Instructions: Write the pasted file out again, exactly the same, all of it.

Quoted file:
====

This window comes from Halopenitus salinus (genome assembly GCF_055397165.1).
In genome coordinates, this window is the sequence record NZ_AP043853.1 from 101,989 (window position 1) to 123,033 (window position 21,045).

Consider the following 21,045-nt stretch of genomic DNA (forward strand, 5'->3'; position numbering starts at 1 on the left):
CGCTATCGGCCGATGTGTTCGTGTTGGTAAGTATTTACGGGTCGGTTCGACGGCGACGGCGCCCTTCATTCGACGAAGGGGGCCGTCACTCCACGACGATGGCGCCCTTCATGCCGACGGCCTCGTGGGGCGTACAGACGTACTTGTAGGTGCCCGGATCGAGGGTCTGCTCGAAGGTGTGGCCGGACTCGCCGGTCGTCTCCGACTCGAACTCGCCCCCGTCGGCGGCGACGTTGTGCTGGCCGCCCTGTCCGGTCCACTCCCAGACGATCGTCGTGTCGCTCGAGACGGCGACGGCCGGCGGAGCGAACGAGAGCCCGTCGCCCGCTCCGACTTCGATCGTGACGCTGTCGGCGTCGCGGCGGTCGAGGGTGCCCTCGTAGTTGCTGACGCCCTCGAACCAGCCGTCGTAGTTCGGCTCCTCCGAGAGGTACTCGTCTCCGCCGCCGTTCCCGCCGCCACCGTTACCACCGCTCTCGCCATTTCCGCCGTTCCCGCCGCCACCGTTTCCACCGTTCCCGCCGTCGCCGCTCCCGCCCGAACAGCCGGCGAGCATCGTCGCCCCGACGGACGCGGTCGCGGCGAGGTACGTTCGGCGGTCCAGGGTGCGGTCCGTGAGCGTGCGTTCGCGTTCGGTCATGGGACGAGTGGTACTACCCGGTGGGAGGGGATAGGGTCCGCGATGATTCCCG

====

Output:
This window comes from Halopenitus salinus (genome assembly GCF_055397165.1).
In genome coordinates, this window is the sequence record NZ_AP043853.1 from 101,989 (window position 1) to 123,033 (window position 21,045).

Consider the following 21,045-nt stretch of genomic DNA (forward strand, 5'->3'; position numbering starts at 1 on the left):
CGCTATCGGCCGATGTGTTCGTGTTGGTAAGTATTTACGGGTCGGTTCGACGGCGACGGCGCCCTTCATTCGACGAAGGGGGCCGTCACTCCACGACGATGGCGCCCTTCATGCCGACGGCCTCGTGGGGCGTACAGACGTACTTGTAGGTGCCCGGATCGAGGGTCTGCTCGAAGGTGTGGCCGGACTCGCCGGTCGTCTCCGACTCGAACTCGCCCCCGTCGGCGGCGACGTTGTGCTGGCCGCCCTGTCCGGTCCACTCCCAGACGATCGTCGTGTCGCTCGAGACGGCGACGGCCGGCGGAGCGAACGAGAGCCCGTCGCCCGCTCCGACTTCGATCGTGACGCTGTCGGCGTCGCGGCGGTCGAGGGTGCCCTCGTAGTTGCTGACGCCCTCGAACCAGCCGTCGTAGTTCGGCTCCTCCGAGAGGTACTCGTCTCCGCCGCCGTTCCCGCCGCCACCGTTACCACCGCTCTCGCCATTTCCGCCGTTCCCGCCGCCACCGTTTCCACCGTTCCCGCCGTCGCCGCTCCCGCCCGAACAGCCGGCGAGCATCGTCGCCCCGACGGACGCGGTCGCGGCGAGGTACGTTCGGCGGTCCAGGGTGCGGTCCGTGAGCGTGCGTTCGCGTTCGGTCATGGGACGAGTGGTACTACCCGGTGGGAGGGGATAGGGTCCGCGATGATTCCCG